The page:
The preparation and consumption of food is a rich source of material for writers, and not just cookery book writers and food bloggers.
Many people eat particular things to mark special occasions and have treasured recipes or particular rituals based around food – cakes can mean celebration, soup convalescence. This kind of food has meaning that goes well beyond the simple intake of calories for energy. Many of us have a close relationship with food: for some, food is a fraught issue, a locus of tension and unhappiness; for others, food is a source of pleasure and comfort.
So it’s not surprising that writers often bring food into their stories and poems: the way that a character relates to food can be a shorthand for letting the reader know something significant about their personality or their relationships.
In ‘A Temporary Matter’, a short story from Interpreter of Maladies, Jhumpa Lahiri tells us about her character Shoba’s shopping habits:
‘When she used to do the shopping, the pantry was always stocked with extra bottles of olive and corn oil […]. There were endless boxes of pasta in all shapes and colors, zippered bags of basmati rice, whole sides of lamb and goats from the Muslim butchers at Haymarket, chopped up and frozen in endless plastic bags.’ (Lahiri, 2000:6).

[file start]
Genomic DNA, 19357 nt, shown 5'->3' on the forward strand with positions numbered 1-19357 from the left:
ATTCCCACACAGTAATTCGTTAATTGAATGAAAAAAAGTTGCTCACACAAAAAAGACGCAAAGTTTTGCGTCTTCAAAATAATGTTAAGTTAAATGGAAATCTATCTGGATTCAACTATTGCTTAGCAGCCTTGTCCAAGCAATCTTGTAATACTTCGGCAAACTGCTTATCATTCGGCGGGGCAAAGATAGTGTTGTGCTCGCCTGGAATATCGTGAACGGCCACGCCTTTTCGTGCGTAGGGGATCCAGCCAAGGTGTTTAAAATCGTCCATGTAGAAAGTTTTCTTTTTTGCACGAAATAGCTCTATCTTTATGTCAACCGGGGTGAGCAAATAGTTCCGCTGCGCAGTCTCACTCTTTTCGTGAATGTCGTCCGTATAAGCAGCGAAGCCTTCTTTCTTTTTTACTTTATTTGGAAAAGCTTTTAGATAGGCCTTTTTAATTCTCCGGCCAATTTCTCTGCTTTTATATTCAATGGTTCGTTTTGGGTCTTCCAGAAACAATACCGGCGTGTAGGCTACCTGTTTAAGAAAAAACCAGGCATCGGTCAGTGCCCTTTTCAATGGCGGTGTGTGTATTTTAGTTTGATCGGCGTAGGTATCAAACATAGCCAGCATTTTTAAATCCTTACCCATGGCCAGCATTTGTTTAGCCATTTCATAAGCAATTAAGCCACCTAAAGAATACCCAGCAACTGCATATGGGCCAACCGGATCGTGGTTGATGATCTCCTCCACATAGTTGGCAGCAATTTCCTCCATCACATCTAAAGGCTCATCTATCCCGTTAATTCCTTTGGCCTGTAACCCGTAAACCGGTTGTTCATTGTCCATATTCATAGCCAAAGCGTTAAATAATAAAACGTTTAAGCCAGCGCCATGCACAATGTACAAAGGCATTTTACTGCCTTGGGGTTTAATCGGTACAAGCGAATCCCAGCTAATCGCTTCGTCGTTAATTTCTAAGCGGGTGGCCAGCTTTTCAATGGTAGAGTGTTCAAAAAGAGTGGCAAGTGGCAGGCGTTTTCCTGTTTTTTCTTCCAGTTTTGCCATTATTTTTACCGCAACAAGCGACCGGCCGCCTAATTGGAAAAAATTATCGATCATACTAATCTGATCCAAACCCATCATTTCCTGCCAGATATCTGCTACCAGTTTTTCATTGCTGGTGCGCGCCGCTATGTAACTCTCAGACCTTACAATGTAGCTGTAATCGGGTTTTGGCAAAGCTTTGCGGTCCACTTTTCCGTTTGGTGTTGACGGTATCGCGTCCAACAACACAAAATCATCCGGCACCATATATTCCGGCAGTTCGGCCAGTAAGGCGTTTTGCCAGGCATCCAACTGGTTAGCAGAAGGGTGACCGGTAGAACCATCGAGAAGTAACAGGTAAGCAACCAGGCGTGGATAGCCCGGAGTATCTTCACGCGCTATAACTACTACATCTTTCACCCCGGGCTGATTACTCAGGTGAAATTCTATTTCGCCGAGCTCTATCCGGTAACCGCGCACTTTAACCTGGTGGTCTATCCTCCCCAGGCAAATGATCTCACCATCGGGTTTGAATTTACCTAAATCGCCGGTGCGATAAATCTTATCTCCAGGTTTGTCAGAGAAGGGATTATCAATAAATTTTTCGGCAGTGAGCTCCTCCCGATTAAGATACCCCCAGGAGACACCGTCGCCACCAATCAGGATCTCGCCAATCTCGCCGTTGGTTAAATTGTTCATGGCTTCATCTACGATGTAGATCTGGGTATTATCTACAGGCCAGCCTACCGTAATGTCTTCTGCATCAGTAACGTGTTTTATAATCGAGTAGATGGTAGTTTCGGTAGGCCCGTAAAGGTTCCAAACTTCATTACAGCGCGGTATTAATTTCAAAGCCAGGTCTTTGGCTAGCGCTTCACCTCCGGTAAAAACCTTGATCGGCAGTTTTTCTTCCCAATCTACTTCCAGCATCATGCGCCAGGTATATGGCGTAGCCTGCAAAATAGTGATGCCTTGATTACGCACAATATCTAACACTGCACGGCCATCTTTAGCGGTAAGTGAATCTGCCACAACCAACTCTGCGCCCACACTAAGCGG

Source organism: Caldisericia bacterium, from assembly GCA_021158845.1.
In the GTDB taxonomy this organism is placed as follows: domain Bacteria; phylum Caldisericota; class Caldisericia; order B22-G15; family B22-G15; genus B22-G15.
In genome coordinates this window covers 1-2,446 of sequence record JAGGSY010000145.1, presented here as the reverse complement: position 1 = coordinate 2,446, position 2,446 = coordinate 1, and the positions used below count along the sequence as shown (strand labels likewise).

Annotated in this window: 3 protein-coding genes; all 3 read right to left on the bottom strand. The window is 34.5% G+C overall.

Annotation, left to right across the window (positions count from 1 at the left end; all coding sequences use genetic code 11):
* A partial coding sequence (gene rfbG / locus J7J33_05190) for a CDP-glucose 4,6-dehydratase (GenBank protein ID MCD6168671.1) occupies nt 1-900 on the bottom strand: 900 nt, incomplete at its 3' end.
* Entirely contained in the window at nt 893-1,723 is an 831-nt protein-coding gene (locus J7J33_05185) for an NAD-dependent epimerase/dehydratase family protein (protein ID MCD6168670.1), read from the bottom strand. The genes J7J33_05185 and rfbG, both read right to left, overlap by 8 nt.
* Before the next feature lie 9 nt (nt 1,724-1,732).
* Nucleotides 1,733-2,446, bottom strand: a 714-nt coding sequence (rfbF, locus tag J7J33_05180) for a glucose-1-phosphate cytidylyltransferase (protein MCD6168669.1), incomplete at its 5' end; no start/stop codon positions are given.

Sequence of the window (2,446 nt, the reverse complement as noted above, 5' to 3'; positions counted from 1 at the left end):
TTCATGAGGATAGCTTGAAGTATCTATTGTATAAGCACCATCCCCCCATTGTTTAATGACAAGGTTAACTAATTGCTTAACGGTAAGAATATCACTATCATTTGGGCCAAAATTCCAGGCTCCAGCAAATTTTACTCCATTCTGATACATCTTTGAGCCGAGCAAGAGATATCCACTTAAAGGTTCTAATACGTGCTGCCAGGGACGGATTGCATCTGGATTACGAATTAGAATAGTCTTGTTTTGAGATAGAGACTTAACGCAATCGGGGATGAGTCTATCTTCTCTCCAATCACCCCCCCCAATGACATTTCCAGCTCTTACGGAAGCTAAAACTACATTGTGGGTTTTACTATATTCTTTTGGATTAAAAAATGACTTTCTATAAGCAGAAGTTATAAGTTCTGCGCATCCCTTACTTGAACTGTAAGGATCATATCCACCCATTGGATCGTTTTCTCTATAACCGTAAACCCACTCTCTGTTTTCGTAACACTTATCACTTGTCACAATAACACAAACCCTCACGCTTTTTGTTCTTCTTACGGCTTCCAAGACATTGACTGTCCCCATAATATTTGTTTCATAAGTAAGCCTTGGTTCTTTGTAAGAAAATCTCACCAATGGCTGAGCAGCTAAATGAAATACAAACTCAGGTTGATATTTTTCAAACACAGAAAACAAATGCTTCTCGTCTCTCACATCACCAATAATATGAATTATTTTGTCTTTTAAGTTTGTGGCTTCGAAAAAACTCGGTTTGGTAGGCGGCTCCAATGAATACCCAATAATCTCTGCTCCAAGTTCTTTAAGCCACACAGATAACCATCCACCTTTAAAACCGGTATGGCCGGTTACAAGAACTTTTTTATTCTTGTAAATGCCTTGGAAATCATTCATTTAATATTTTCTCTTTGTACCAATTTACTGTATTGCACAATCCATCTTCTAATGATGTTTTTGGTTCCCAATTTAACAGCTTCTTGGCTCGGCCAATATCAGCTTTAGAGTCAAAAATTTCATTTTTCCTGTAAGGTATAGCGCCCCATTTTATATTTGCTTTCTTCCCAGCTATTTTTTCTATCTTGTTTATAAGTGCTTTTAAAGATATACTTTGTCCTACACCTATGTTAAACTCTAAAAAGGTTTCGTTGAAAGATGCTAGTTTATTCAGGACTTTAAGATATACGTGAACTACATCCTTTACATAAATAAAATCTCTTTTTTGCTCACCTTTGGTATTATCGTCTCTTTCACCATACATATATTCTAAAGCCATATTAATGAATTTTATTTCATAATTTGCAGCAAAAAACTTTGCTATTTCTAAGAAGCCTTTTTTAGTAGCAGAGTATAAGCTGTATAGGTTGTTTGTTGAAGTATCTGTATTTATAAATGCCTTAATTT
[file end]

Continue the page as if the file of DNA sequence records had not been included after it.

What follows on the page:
Shoba uses food as a buffer between her and the world and that having plenty in the cupboards is a way to stay safe. The repetition of ‘endless’ serves to emphasise her obsessiveness, her anxiety.
Food has long been associated with seduction, a connection explored by Joanne Harris in her novel Chocolat (1999) in which a young woman opens a chocolaterie in a quiet, old-fashioned village. But food can be a chore or a penance too. In Marilynne Robinson’s novel, Gilead, the preservation of walnuts is both a chore and a way of maintaining family bonds:
‘There is no work more tedious than shelling black walnuts, and the two of them did it every autumn of the world. My mother said they tasted like furniture, and I’m not sure anyone disagreed. But she always had them, so she used them.’ (Robinson, 2005: 219)
In Seamus Heaney’s classic poem, ‘Blackberry-Picking’, the promise of the plump, juicy harvest turns sour, but the poem conveys a feeling of disappointment that goes deeper than a few mouldy berries.
If you’re looking for writing inspiration, try using the theme of food to create new work. Here are a few writing prompts to get you started:
- Which dish do you most/least enjoy preparing? Make some notes on the process, being as detailed as you can and using as many of the five senses as possible.
- What was your most loved/loathed food as a child? Why did you love/hate it so much – was it just the taste, or did it have other associations?
- Create a character from scratch, starting with what they love to eat. Can you use their food preferences to suggest something about their personality? Don’t be predictable – allow the penny pincher to have an obsession with rare truffles, or the Dowager Countess to crave fish and chips…
At the Ilkley Book Festival on October 14 I’ll be leading a relaxed creative writing workshop using the theme of food as inspiration. Anyone interested in attending can book via the Ilkley Literature Festival website. OCA tutor Suzannah Evans is also leading a creative writing workshop at the festival on 29 September exploring writing and place.
There are thousands of examples of novels, stories and poems with food and drink at their heart. What are some of your favourites and why?
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